The Voice Harvester
The Voice Harvester is designed to elicit curiosity, involvement, and long periods of engaged interaction, leaving the user unaware of time and the social conventions about how to behave in public spaces
Music composer Anders Lind came to us with a simple brief: to create a device that would allow him to collect a range of different kind of human voices in a fun, playful, and tangible way, for him to be able to use later on in a composition entirely based on human voices.
The resulting artifact, the Voice Harvester, is an exploratory interactive installation that in real-time attempts to embody its users' human voices in physical materials and mechanical transformations.
When users speak or makes any other sound into one of the Voice Harvester's three microphones, they will see the physical materials in the acrylic tubes animate with the physical embodiment of their voice. The intent was that once this happens users will continue to engage and interact with the Voice Harvester to see the different ways in which they are able to manipulate the materials into action. The sound input is amplified and transmitted through audio drivers connected to a thin, flexible membrane that agitates the material on top of it. The project's title, “The Voice Harvester”, has been derived from the fact that the installation is able to elicit nonlinguistic, expressive, and naturalistic sounds to explore the full range of the capability of the human voice through use of novel, playful, and embodied interaction.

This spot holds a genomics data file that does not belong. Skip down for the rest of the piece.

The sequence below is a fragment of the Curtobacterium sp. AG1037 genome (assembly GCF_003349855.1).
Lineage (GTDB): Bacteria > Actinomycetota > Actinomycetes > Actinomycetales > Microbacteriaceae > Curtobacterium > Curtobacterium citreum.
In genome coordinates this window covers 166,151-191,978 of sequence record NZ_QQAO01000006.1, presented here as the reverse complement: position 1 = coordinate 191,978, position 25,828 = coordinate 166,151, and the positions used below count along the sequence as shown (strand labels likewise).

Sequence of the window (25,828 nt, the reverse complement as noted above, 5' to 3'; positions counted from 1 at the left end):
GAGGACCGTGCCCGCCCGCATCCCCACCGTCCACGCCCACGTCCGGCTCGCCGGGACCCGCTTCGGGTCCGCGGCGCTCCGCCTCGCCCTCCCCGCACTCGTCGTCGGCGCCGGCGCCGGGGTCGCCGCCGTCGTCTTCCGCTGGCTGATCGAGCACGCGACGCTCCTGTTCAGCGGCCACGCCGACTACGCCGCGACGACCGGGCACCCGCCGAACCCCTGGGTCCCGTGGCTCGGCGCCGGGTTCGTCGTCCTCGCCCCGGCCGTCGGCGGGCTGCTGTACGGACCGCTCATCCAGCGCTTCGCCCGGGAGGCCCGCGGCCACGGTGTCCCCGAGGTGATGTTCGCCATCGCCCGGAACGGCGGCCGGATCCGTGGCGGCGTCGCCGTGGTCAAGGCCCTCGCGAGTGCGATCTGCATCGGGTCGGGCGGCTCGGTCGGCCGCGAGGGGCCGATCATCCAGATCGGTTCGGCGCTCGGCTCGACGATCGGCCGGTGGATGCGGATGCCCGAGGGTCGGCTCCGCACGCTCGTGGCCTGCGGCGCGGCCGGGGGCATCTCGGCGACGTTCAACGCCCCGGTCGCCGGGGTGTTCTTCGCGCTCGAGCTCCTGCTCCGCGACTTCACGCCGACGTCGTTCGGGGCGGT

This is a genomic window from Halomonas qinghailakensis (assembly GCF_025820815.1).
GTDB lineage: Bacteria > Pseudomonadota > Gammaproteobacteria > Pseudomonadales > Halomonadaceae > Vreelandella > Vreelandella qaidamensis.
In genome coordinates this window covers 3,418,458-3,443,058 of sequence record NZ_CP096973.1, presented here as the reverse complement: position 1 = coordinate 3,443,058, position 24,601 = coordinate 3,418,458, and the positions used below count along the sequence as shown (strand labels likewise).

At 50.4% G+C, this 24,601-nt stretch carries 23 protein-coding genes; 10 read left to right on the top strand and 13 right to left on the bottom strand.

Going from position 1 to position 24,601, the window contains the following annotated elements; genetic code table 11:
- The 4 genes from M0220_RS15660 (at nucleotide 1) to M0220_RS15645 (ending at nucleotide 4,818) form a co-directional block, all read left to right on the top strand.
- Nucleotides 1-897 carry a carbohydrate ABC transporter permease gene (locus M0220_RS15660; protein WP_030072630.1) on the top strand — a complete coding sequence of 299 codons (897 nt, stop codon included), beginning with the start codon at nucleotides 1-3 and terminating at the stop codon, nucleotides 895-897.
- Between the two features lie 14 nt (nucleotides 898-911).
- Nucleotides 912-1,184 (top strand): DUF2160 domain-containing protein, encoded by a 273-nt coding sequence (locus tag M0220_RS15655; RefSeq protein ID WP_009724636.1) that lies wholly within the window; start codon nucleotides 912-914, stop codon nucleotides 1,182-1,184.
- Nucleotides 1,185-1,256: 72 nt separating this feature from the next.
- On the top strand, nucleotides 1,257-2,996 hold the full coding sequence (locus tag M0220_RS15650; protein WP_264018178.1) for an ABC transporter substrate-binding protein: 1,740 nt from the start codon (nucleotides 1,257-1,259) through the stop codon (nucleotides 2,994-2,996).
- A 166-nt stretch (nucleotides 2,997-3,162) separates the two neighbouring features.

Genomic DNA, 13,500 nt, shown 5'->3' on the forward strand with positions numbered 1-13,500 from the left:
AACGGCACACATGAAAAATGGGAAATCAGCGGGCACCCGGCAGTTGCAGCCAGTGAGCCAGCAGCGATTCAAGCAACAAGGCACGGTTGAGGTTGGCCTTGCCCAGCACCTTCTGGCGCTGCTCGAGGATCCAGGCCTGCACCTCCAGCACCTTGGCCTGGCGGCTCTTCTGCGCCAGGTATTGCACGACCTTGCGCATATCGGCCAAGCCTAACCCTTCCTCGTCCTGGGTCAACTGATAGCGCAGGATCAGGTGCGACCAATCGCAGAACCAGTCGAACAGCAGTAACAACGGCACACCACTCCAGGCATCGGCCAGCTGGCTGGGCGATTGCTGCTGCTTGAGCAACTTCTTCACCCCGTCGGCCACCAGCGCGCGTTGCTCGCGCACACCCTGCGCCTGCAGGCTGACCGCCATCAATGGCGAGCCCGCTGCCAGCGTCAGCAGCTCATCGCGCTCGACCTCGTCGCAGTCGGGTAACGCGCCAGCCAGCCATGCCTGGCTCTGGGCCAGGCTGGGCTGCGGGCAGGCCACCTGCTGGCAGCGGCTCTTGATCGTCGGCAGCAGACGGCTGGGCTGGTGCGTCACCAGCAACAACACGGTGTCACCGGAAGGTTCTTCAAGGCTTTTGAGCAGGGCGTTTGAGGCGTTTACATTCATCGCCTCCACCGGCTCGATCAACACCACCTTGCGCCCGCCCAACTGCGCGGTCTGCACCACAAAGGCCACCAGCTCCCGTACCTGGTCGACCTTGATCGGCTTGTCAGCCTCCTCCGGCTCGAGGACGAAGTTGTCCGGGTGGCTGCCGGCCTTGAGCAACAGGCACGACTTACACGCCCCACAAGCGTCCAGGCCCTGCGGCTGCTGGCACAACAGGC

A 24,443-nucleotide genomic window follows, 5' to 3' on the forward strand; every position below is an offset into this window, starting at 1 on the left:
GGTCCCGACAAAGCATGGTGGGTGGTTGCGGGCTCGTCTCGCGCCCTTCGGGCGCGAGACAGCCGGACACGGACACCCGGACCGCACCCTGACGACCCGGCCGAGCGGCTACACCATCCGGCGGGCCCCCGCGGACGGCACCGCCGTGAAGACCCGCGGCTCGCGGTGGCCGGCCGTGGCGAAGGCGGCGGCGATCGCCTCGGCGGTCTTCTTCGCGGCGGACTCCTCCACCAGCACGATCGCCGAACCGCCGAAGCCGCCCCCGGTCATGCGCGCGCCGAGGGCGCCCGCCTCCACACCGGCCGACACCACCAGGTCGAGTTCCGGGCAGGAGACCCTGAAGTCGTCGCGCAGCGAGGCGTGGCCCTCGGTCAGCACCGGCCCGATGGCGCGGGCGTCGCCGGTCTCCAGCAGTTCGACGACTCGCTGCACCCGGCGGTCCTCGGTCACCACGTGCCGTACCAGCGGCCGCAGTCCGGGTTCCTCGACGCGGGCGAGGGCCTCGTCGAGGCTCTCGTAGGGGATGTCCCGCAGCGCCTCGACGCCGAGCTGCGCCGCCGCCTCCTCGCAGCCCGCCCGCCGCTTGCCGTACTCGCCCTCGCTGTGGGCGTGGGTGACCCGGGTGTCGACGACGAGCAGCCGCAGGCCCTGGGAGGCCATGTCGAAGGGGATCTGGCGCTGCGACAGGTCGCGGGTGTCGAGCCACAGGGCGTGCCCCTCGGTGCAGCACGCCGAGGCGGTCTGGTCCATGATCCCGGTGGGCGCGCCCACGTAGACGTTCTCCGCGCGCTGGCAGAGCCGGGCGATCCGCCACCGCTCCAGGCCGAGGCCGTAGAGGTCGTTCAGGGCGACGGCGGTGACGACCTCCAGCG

This design exploration took place by a team at Interactive Institute Swedish ICT under the guidance of artist and composer Anders Lind. The concepts of human engagement, involvement, and embodiment as well as the creation of a physical tangible thing were central to this design exploration.
From an interaction design and user experience perspective, we find it interesting how this interactive object is able to elicit curiosity, involvement, motivation, and long periods of engaged interaction, leaving the user seemingly unaware of time and quickly able to overcome social conventions of how to behave in public spaces.
About this Project
The Voice Harvester is built as part of a series of interactive installations to be shown in Umeå, Sweden as part of the Umeå 2014 Capital of Culture.
It has been exhibited at the MADE festival 2013 and at the Felleshaus, Berlin, in 2014.
- Daniel Fallman
- Nigel Papworth
- Fredrik Nilbrink
- Kent Lindberg
- Ambra Trotto
- Björn Yttergren
- Ru Zarin
- Jeroen Peeters
- Nic True
- Anders Lind